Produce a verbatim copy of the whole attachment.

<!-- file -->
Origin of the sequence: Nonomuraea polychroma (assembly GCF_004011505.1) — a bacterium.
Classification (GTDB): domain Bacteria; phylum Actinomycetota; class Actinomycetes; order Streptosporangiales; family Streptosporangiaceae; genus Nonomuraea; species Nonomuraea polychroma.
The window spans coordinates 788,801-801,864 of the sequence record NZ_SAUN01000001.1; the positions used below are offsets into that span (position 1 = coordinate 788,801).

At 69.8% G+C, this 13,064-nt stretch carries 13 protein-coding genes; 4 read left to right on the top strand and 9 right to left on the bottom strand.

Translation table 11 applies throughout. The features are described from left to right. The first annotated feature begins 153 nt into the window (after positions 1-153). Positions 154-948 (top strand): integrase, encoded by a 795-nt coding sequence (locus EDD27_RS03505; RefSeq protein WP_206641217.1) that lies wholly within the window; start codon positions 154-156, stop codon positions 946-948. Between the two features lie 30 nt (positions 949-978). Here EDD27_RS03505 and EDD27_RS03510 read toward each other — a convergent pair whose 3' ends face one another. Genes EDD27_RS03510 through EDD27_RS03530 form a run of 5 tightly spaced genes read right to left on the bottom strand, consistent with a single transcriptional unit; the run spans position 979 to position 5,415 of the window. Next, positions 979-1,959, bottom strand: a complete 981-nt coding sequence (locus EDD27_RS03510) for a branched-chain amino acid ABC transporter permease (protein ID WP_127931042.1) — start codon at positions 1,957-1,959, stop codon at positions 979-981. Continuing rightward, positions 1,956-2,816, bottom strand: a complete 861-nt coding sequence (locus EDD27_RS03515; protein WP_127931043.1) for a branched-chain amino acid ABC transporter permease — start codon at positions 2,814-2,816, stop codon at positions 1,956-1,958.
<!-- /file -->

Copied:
Origin of the sequence: Nonomuraea polychroma (assembly GCF_004011505.1) — a bacterium.
Classification (GTDB): domain Bacteria; phylum Actinomycetota; class Actinomycetes; order Streptosporangiales; family Streptosporangiaceae; genus Nonomuraea; species Nonomuraea polychroma.
The window spans coordinates 788,801-801,864 of the sequence record NZ_SAUN01000001.1; the positions used below are offsets into that span (position 1 = coordinate 788,801).

At 69.8% G+C, this 13,064-nt stretch carries 13 protein-coding genes; 4 read left to right on the top strand and 9 right to left on the bottom strand.

Translation table 11 applies throughout. The features are described from left to right. The first annotated feature begins 153 nt into the window (after positions 1-153). Positions 154-948 (top strand): integrase, encoded by a 795-nt coding sequence (locus EDD27_RS03505; RefSeq protein WP_206641217.1) that lies wholly within the window; start codon positions 154-156, stop codon positions 946-948. Between the two features lie 30 nt (positions 949-978). Here EDD27_RS03505 and EDD27_RS03510 read toward each other — a convergent pair whose 3' ends face one another. Genes EDD27_RS03510 through EDD27_RS03530 form a run of 5 tightly spaced genes read right to left on the bottom strand, consistent with a single transcriptional unit; the run spans position 979 to position 5,415 of the window. Next, positions 979-1,959, bottom strand: a complete 981-nt coding sequence (locus EDD27_RS03510) for a branched-chain amino acid ABC transporter permease (protein ID WP_127931042.1) — start codon at positions 1,957-1,959, stop codon at positions 979-981. Continuing rightward, positions 1,956-2,816, bottom strand: a complete 861-nt coding sequence (locus EDD27_RS03515; protein WP_127931043.1) for a branched-chain amino acid ABC transporter permease — start codon at positions 2,814-2,816, stop codon at positions 1,956-1,958.